Another case in which the LAPD is involved highlights the inequalities in the treatment of police officers compared to civilians. Officer Frank Hernandez shot a man to death in 2010. It was the second time Hernandez shot a civilian on duty. In the first shooting in 2008, Officer Hernandez's actions warranted "administrative disapproval," but Hernandez was allowed to remain on duty. Two years later, Hernandez shot and killed a then drunk Guatemalan immigrant. Hernandez says the man lunged at him with a knife. During his civil murder trial, three civilian witnesses – a black woman and two Latinos – contradicted officer Hernandez. However, the jury believed that the version given by Officer Hernandez and again Hernandez was allowed to remain in the force. In June 2020, officer Frank Hernandez was arrested after beating a man in Boyle Heights with a cell phone camera.

However, any efforts to seek justice against officials, such as the family of a man killed by the sheriff's two deputies, in civil proceedings would be hampered by so-called qualified immunity. Qualified immunity protects state and local law enforcement officers from financial liability for unconstitutional acts when the officer has acted “objectively appropriately”.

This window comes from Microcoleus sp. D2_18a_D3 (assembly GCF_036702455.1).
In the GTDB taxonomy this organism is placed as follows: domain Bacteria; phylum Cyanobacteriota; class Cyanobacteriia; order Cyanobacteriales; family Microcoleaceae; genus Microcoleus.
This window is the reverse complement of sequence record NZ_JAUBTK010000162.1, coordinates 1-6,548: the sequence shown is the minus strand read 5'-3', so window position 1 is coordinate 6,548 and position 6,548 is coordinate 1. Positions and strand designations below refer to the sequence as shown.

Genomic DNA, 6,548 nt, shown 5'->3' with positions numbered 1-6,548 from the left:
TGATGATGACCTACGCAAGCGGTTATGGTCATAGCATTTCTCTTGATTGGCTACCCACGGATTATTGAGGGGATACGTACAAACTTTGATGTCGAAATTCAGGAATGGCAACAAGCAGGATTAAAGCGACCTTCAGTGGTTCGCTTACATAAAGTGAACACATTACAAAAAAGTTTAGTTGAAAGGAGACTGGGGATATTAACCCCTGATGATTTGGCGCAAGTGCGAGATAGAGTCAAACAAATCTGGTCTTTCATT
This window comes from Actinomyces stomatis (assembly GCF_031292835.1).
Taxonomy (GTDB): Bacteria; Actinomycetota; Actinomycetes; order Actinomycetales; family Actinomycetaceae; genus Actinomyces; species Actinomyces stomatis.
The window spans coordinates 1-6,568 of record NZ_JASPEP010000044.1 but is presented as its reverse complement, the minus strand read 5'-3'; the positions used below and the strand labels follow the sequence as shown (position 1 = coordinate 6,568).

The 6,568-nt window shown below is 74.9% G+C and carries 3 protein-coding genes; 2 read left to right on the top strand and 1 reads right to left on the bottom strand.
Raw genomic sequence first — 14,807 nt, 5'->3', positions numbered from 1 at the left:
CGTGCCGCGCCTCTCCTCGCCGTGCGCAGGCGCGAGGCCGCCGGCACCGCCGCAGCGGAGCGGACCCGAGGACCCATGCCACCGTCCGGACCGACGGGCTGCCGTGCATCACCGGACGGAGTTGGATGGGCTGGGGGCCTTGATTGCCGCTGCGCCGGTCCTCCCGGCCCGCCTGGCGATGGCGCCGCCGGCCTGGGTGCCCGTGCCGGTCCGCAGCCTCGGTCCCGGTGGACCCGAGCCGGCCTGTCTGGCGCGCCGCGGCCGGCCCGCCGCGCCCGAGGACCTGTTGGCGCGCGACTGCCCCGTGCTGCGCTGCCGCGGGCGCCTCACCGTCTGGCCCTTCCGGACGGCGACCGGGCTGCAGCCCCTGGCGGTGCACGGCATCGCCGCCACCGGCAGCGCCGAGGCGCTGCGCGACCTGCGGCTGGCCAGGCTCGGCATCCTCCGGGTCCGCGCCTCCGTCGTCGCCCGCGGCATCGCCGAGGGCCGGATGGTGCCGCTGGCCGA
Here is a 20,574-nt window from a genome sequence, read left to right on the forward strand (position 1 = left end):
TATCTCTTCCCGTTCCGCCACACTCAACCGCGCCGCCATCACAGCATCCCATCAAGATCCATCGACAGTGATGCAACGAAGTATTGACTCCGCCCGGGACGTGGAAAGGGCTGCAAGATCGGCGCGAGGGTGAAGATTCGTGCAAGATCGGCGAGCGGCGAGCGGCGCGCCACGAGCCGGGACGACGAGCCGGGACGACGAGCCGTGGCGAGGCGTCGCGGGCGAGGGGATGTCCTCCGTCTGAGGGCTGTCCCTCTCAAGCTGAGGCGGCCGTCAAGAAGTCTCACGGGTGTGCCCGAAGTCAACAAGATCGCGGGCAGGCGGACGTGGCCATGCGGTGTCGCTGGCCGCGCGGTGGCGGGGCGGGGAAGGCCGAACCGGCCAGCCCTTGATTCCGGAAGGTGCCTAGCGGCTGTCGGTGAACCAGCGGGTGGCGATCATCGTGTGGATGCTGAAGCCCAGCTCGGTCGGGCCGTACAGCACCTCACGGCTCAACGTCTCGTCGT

All of these – district attorneys who refuse to prosecute officers, police departments who refuse to fire bad officials, jurors who take the floor from officials about black and Latin American witnesses, and qualified immunity – are all flaws in a system that the Law enforcement has saved from being held accountable, criminal and civil matters. The only option for victims of police abuse is to appeal by filing civil lawsuits.